It seems a lot of female scientists actively involved in the blogosphere have been talking about or experiencing low confidence lately and I got to thinking that it seems like high confidence is a requirement in a science career. It seems. But is it, really? Do most scientists have high levels of confidence? Did they have high confidence in their undergraduate years? Graduate years?
I've suffered from a lack of confidence for a long time and have always wondered if I'm fit for a career in science. In fact, what initially steered me away from the sciences was a lack of confidence; I just couldn't imagine that I'd pass all those chemistry and biology courses. It was only after working for a few years in a repetitive, unchallenging job that I decided it'd be worth the possible failure to do something I love. And so here I am...and so far so good.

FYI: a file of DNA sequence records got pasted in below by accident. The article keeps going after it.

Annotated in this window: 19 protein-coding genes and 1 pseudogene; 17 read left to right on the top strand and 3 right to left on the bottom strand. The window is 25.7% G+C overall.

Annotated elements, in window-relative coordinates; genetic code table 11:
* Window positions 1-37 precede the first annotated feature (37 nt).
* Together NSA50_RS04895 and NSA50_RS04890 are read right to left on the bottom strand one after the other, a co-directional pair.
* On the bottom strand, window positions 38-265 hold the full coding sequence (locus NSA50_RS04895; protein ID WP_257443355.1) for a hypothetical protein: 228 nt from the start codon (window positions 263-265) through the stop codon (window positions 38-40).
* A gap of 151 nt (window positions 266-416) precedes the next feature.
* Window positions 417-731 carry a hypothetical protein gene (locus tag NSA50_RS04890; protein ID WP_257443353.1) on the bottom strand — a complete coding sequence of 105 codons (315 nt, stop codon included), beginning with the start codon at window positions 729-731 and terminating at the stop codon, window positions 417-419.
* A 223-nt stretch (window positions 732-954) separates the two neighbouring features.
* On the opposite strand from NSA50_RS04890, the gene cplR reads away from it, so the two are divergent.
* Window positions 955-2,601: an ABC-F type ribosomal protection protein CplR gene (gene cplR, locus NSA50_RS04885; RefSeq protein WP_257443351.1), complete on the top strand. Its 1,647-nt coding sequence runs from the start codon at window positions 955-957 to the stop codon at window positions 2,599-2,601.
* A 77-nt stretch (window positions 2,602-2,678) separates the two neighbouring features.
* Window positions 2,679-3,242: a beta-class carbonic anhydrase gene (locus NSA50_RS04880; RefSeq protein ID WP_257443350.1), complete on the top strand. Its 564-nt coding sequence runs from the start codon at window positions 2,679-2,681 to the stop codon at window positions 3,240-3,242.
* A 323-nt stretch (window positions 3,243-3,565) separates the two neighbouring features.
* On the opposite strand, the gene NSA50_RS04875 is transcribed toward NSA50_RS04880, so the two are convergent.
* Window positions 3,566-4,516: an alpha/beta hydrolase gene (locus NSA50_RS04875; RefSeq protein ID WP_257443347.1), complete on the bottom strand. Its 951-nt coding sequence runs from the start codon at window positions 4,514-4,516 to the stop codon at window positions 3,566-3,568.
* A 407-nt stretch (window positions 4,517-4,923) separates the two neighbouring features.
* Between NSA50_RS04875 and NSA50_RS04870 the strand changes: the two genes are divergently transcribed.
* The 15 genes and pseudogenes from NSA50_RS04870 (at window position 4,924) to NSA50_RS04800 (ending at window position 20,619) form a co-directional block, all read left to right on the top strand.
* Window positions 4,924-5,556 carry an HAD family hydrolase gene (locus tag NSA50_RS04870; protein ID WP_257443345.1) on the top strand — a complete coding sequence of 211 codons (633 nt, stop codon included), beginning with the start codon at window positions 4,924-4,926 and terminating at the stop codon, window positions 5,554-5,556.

I have confidence in my intelligence. I also now have confidence in myself as a science student. But being a good student and being intelligent don't guarantee success as a scientist. What about innovation and creativity? Science isn't just about learning things that have already been studied. It's also about coming up with new ideas and putting them to test. I don't have much confidence that I'm an ideas person. Like my art, I can copy something very well, but translating from my head to paper just doesn't seem to work. What if, as a scientist, I can't come up with new ideas?
I hope that as one progresses through undergrad and grad school, that things seem less impossible. I can't imagine coming up with a novel idea at this point, but then again, I don't have a large knowledge base to work off of. Perhaps when I'm more familiar with, say, biology and its language, I'll be able to form hypotheses around evolution. Until then, the best I can do is study what's already been learned.
How did you get through your graduate and undergraduate educations? Did you have your doubts? Did you feel like research was the unobtainable Holy Grail and that the ivory tower was on mars?